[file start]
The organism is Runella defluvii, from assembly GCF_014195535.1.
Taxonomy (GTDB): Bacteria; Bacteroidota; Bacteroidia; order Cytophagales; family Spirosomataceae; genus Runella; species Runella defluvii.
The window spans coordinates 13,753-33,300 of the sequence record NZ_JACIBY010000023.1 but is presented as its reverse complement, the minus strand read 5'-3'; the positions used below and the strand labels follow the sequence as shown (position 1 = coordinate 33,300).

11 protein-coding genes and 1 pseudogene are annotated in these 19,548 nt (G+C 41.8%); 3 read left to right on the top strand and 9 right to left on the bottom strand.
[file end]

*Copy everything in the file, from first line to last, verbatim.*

The organism is Runella defluvii, from assembly GCF_014195535.1.
Taxonomy (GTDB): Bacteria; Bacteroidota; Bacteroidia; order Cytophagales; family Spirosomataceae; genus Runella; species Runella defluvii.
The window spans coordinates 13,753-33,300 of the sequence record NZ_JACIBY010000023.1 but is presented as its reverse complement, the minus strand read 5'-3'; the positions used below and the strand labels follow the sequence as shown (position 1 = coordinate 33,300).

11 protein-coding genes and 1 pseudogene are annotated in these 19,548 nt (G+C 41.8%); 3 read left to right on the top strand and 9 right to left on the bottom strand.